I was woken up at 4AM to help my little brother Ben with his paper on Guttenberg. I went back to sleep and woke up at 10AM with a neckcramp, a nosebleed and a stomach-ache. I grabbed some breakfast and checked my email and found I was in the newspaper: Dan Gillmor: The technology behind Napster is far from dead. Heh: “ad-hoc-amai”. Maybe today won’t be too bad at all.

Cory Doctorow on why the messy solution is best.
Bruce Schneier on Hacking Businesses.

Talking with MarcS afterwards, he thinks that Bruce wants True Names on everything and is eager to show him their capability demos. I talked with Kevin Burton and failed to convince him that both consensual time and the Distributed Patron Protocol didn’t work.

I had dinner at the hotel and went to Danny O’Brien, Quinn and Gilbert’s housewarming party for the “NTK Fortress of Bitterness”. We chatted for a bit and at 11PM Quinn shouted, “‘The time has come’, the Walrus said” and we jumped in the car and drove to the movie theater. We got in line for the midnight showing of Episode 2, which stretched down three blocks. But we finally got into the theater and it rocked!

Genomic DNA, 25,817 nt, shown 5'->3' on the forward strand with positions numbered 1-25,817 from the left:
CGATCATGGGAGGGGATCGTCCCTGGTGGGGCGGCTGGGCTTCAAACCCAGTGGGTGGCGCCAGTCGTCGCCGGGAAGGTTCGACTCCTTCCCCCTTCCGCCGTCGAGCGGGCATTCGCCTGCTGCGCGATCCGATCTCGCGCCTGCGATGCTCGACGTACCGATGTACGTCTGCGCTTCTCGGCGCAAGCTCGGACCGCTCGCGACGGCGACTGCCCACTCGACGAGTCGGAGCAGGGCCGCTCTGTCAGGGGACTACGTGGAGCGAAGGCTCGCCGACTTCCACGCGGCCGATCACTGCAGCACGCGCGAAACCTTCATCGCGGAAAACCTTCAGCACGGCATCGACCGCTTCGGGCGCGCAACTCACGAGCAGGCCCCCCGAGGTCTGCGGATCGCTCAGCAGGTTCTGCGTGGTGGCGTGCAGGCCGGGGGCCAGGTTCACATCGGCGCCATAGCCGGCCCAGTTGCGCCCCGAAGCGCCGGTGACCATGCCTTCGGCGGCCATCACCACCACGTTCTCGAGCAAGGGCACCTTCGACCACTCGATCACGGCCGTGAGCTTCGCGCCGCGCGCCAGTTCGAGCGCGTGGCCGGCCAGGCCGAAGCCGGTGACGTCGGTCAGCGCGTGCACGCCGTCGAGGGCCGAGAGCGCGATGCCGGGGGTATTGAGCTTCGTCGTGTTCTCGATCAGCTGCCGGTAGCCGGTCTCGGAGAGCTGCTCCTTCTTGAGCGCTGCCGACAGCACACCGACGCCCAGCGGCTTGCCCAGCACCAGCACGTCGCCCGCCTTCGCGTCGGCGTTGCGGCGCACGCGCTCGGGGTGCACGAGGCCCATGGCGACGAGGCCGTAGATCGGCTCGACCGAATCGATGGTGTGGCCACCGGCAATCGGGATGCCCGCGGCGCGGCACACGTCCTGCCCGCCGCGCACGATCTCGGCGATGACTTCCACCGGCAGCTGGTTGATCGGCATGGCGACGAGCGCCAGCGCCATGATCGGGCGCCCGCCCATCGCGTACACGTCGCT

Cory Doctorow: Fault-tolerant Realpolitik Online #

Cory wants to expunge the words “high-quality content” from everyone’s vocabulary. Movie theaters thought TV would napsterize them so they kept the content off of TV and thought that would cause it to wither and die. Walt wanted money to build a theme park and Roy wouldn’t give it to him so he sold a license to the Disney vaults to NBC. It was an accident of history. With the Internet, we got 10 years of innovation because there were no movies on line. The high-quality content were from individual people. With digital TV, the movie makers said we get no high-quality content until there’s copy-protection. [BDPG plug.]

He wants to expunge the words “mission-critical”. People said the Internet was no tmission-critical because they couldn’t control QoS — it’s unreliable! So they built an ATM network. People thought mail was too mision-critical to be left with problematic SMTP. They formed X.400 which sat in a room for a really long time while SMTP was worked out. “Mission-critical” would have kept us from having mail for a while. Napster died yesterday. Napster wasn’t mission-critical or reliable. Labels would tell you why napster wouldn’t work — civillians couldn’t be trusted to rip MP3s, add metadata, host bandwidth, etc. Napster was the fastest growing tech in the world until they were forced at litigation-point to become reliable.